The bill is coming

The government has provided hundreds of billions of euros to cushion the corona crisis. At the end of March, Olaf Scholz declared that Germany could afford it. Then why is he now announcing higher taxes?

Olaf Scholz (SPD), Federal Minister of Finance, comes to a meeting of the Bundestag Finance Committee.

SIf the SPD should win the next federal election, its chancellor candidate Olaf Scholz wants to tax top earners higher. He leaves open how much more “the rich” should pay. Likewise the question of who is rich at all. The Federal Finance Minister of the “Rheinische Post” just said literally: “In view of the many tasks that the state is now shouldering, it must be clear that people who earn a few hundred thousand euros will in future be able to make a higher contribution to the financing of the community.”

In purely theoretical terms, it is therefore possible for couples with a joint taxable income of more than 200,000 euros to be affected. Perhaps Scholz was only thinking of single earners over 900,000 euros. Perhaps he is thinking of socialist marginal tax rates of 80 percent, maybe just a hundred euros more a year. One does not know.

Since it can be assumed that a federal finance minister knows the marginal rates of progressive income tax and the federal financial needs, Scholz could of course have expressed himself more precisely. Above all, the fact that he didn’t do it shows that it doesn’t depend on the specific euro. Rather, the direction must be right.

One year before the general election, Olaf Scholz made it clear: the wealthy should pay more in the future!

There are many reasons for that. Some are political in nature. After the election, the SPD is striving for a red-red-green alliance. Both the Left and the Greens are known to have nothing against higher taxes – especially not if they hit “the right people”. Scholz, who is considered a pragmatist to conservative in his party, must also take over his own troops from the left. And last but not least, the SPD needs a topic with which it can both differentiate itself from the Union and mobilize its own people. And of course the voters.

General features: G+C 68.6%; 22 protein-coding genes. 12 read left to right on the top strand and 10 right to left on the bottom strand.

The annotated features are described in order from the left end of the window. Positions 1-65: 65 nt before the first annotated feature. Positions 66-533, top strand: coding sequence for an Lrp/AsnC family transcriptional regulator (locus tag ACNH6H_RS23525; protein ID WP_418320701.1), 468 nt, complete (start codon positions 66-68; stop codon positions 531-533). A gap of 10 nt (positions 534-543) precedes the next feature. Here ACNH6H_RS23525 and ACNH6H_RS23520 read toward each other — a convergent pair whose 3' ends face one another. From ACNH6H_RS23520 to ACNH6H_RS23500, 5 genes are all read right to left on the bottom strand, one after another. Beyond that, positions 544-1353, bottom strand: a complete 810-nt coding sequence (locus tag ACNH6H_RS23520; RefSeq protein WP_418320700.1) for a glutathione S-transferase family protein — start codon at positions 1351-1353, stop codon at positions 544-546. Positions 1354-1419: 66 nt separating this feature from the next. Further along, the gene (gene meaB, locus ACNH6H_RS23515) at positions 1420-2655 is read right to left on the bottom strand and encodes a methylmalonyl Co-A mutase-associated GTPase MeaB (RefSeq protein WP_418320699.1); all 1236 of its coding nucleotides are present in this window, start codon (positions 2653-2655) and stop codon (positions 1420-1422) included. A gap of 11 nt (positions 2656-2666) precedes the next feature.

Will “More Justice” Draw This Time?

With higher taxes and “more justice” it did not work out in the last two election campaigns. As with any crisis, however, many people will emerge from the Corona crisis as losers. Millions are on short-time work, hundreds of thousands became unemployed or had to close their businesses forever. Perhaps, given the misery, voters are now more receptive to the message?

There are, however, also economic reasons why the comrades want the high-income earners to their wallets. At the beginning of July, the Bundestag passed the second supplementary budget, according to which the federal government alone will incur additional debts of 217.8 billion euros this year – a record.

Just two weeks ago, Scholz also stated that he firmly expected that the debt brake could not be adhered to in the election year because of the Corona crisis. In this respect, it should be noted that there are high debts that have to be serviced and, in the best case, someone has to repay them.

But how did Olaf Scholz say at the end of March when he brought the first supplementary budget into the Bundestag with a net borrowing of 156 billion euros: “We can afford it.”

Now, five months later, the Social Democratic Vice Chancellor sounds different: “Pragmatic politics does not mean that top earners are spared and therefore incurs additional debts.” What is needed is a “tax system that is more performance-based,” said Scholz in the “Rheinische Post”.

If you want to make it easy for yourself, you forget the optimism of the end of March, join in the song of the SPD and state: There are only the rich left.

But that jumped too short. According to the Ministry of Finance, there are almost 40 different types of tax in Germany, from beer tax to energy taxes, from VAT to income tax, from dog tax to property tax. In this respect, it is possible to demand a higher income tax for top earners. But there is no alternative to it.

Above all, no one should regard the federal government’s exorbitantly high levels of new debt as inevitable. Compared to other countries, Germany is getting through the crisis well.

Nevertheless, the impression arises that many billions are being spent all too carelessly. To name just three examples: Why does the state really have to subsidize every electric car with 6,000 euros? Does it make sense to extend the short-time allowance now until the end of next year? Does the European reconstruction fund really have to be worth 750 billion euros, of which just 30 billion euros come to Germany?

As early as May, the CDU budget politician Eckhardt Rehberg warned in the FAZ: “Even in this crisis there must be no abuse and indiscriminate distribution of money.” He is right. Because all experience teaches: the bill comes.